Eric: We want to create a world in which that's an easy choice. What we've created is a system of selective pressures, which may actually end up selecting for that over and over again. And you don't realize, and this is the, this is the issue, the reason that so many of these things make me angry like the great moderation or the abuse of the immigration system to decrease wages and then you cry xenophobia when somebody points it out or NAFTA and a lot large areas of the country get really hurt and you're saying everybody's going to be made better off. Is that all of these things I can see in real time? Like right now what I can see like those things of the past is, I can see this weird, and this is getting back to the Jeff Epstein thing.

Eric: 01:56:35 There is a deliberate attempt not to talk about the intelligence community and its links to Jeffrey Epstein. And it is clear and it's a very short proof because, assume that he had no links to the intelligence community, like none whatsoever. Somehow a member of the trilateral commission affiliated with Rockefeller University, Harvard, no links to any intelligence community anywhere in the world. You could sell papers debunking the claims that people want to know, which is how is this guy tied in with the intelligence community? Right?

Sam: So you're saying it's fishy that no one's doing that?

Eric: Well, I mean it's beyond fishy. In other words, you have something that everybody's demanding and wants. If it weren't true, you could get paid by showing that it's not true or making the best argument possible or making fun of how thin that the claims are.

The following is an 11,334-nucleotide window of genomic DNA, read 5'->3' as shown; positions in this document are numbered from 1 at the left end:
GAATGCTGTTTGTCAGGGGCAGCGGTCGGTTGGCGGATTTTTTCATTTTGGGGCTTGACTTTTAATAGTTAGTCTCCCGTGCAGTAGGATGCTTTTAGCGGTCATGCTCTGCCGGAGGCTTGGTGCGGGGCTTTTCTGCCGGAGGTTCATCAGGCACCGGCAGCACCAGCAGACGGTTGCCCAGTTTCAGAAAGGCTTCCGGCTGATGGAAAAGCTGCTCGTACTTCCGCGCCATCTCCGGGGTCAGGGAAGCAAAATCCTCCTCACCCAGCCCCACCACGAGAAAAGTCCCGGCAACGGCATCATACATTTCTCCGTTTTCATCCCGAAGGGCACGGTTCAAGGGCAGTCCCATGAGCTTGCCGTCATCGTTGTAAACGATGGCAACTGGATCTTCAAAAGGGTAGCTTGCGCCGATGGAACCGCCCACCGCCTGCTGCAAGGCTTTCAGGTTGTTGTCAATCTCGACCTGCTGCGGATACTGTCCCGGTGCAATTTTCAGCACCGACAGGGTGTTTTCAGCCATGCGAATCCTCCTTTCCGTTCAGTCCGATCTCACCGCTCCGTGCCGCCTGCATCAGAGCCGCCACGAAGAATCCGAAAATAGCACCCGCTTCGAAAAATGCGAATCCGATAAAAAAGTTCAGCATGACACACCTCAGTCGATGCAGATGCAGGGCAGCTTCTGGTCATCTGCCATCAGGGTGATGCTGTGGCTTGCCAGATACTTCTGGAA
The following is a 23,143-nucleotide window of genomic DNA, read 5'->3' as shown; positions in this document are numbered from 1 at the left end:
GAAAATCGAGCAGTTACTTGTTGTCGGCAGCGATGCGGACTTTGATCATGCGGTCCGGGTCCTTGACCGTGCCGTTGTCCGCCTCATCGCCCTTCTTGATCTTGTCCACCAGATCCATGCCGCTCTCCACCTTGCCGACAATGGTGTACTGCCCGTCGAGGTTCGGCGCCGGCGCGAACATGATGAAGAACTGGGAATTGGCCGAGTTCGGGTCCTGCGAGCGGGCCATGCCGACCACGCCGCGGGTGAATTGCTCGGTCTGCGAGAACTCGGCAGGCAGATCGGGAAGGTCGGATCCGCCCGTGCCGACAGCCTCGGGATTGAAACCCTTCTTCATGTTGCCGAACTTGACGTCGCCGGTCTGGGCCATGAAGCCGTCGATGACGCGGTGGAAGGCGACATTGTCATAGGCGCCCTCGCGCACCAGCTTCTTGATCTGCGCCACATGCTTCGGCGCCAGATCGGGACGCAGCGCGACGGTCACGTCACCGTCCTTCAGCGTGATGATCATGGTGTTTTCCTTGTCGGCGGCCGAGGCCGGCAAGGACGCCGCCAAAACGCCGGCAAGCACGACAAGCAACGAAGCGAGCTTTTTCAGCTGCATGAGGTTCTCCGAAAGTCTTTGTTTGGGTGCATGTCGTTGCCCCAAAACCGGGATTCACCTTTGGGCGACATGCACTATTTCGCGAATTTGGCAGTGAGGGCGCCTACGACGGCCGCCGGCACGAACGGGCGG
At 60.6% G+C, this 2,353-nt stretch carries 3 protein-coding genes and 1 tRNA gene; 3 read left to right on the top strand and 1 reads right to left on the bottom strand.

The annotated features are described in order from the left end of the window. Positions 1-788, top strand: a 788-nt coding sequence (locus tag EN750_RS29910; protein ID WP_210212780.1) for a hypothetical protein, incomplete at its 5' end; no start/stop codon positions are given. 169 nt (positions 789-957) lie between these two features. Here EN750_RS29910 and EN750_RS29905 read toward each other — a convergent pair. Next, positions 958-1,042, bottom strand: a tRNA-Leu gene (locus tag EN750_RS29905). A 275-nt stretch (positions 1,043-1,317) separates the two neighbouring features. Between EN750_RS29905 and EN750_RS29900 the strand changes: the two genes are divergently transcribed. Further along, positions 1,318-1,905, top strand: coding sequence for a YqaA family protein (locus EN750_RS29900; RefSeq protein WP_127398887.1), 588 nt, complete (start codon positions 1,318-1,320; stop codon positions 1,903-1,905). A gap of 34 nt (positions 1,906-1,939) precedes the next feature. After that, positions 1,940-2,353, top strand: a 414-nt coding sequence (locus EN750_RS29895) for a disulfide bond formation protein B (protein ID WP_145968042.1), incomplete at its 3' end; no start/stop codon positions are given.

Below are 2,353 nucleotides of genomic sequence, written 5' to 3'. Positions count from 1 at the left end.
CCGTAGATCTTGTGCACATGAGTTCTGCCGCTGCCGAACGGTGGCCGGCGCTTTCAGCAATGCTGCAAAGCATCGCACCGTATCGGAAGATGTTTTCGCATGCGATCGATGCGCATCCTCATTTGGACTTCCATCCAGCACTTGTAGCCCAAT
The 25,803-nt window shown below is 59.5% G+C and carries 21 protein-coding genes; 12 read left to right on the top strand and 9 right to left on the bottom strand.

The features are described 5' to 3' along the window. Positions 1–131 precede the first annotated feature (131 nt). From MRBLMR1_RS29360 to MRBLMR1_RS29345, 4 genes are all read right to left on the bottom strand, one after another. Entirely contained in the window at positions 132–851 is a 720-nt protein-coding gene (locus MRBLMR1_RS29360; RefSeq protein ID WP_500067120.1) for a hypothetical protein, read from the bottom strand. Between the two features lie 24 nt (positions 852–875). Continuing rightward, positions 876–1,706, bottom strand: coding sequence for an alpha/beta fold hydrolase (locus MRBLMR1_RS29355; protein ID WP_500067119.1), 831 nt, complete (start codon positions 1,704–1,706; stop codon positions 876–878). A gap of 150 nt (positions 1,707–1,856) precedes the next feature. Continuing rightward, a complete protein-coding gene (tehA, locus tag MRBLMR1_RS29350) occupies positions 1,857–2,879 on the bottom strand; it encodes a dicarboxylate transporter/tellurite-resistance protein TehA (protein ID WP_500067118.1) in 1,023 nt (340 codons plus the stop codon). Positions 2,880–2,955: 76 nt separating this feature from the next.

Sam: Well, that may yet happen. I mean, I get, again, I don't know that somebody isn't writing the 5,000-word Atlantic article on Epstein that's going to answer...

Eric: 01:57:35 Dude, how long has it been? This guy supposedly commits suicide, we don't know whether you know what branch of the decision tree that's on and you can search, go to the New York Times and search on intelligence, the thing I, and Epstein like, it's not being explored. It's not being shut down. It's like anecholic tile in your echoloca, it's not what you're hearing. Go to the search bar and search for things that people are discussing that don't come up. And that's what's telling you that there's something very, I mean, this guy was apparently a serious sexual predator, we're in an era of "Me-Too".

Sam: Right? But there are anomalies like that. I mean, the clear anomaly for me was, and again, and it's one for which I don't have any sinister explanation, I just think it's an anomaly of the news cycle we're in, right? It's sort of what Trump has done to our, our information diet. When the Las Vegas shooting, you know, perpetrated by a man whose name I don't even know. Right? And I'm kind of a student of these things, but I never even took the time to

Sam: 01:58:42 Learn the guy's name. I think we, you know, many press reports did that has decided to not use his name. No. But this was the biggest shooting in American history. Right? And 48 hours later, nobody was talking about it.

Eric: Well now that's not true.

Sam: That's like it was, it had fallen out of the news cycle.

Eric: It was very bizarre.

Sam: And never, never came back.

Eric: It vanished very quickly.

Sam: But there you, I don't think there's any reason why it vanished apart from the fact that we just don't have the bandwidth for it anymore. It's like there was no, there was no link that made it a clearly ideological, I mean, nothing's surface. He wasn't a clear white supremacist or he wasn't a jihadist. I mean there was no